What’s your price?
February 17, 2016
The cynics among us say that we all have a price.
Although my instinct was to reject that truism, it may be true. We all care deeply about something in our lives. Sometimes we care about those things more than our own lives, sometimes they mean more to us than our principles.
Sherry and I were chatting about money as a tool for manipulation. Her extended family has ways they manipulate family members using money and so does mine. In most cases, I’ve gotten a very small dose of the Controlling Juice, but it’s bitter enough to inform my independent streak which has grown a league and a half wide.
Both our families have a cultural tradition of Filial Piety, though it plays out in different ways.
My parents were a mix of traditional and non-traditional in their approach. They instilled in me a sense of responsibility using filial piety, but it was an example, not an expectation. “Big Cousin bought his mom a house because he loved her, wanted her to be comfortable, and because he could afford to. Not everyone can do that so it’s good that he’s been so responsible with his money that he could.”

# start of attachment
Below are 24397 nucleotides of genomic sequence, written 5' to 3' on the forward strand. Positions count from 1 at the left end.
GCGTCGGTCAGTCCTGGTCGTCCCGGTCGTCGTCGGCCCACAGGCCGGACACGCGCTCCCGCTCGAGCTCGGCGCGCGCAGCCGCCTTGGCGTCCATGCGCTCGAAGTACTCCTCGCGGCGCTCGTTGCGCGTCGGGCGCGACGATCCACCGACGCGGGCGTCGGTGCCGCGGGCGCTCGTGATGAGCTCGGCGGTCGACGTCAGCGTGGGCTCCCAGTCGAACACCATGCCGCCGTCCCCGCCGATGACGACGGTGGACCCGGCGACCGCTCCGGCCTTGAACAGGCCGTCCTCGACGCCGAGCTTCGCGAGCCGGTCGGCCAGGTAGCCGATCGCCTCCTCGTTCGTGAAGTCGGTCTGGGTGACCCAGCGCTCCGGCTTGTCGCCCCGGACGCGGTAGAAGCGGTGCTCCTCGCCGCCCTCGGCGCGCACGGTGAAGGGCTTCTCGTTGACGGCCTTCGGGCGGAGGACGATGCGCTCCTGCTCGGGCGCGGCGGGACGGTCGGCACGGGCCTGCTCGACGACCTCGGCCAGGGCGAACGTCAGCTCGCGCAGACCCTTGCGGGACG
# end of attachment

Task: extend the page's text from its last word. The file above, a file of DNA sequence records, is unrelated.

Showing your love was important, but being sensible was much more important to them. They cherished the salt dough handprint made in kindergarten as a gift as much as anything I bought with my red envelope money. Thanks to those conversations, I knew everything they did for me was out of love, not as a down payment for retirement (and some parental obligation to keep me alive). And everything I did for them was out of love for them (and out of my self-imposed obligation to keep them off the street). Neither of us expected money from each other.
But the idea of bragging rights that Sherry described was absolutely part of the mainstream culture and there was talk in the community of how I was taking care of my parents. No one said a word to me directly, it simply became obvious when I hit 25, “marriageable age”, and suddenly people I’d never met before were coming over for tea and a visit.
It was all a ruse to introduce me to their sons. “This will be a good daughter in law,” they said, “she would take good care of us in our old age.” As if there was no more to me as a person and a potential spouse than my ability or willingness to support my family. But they’re an older generation, maybe there wasn’t anything more important to them.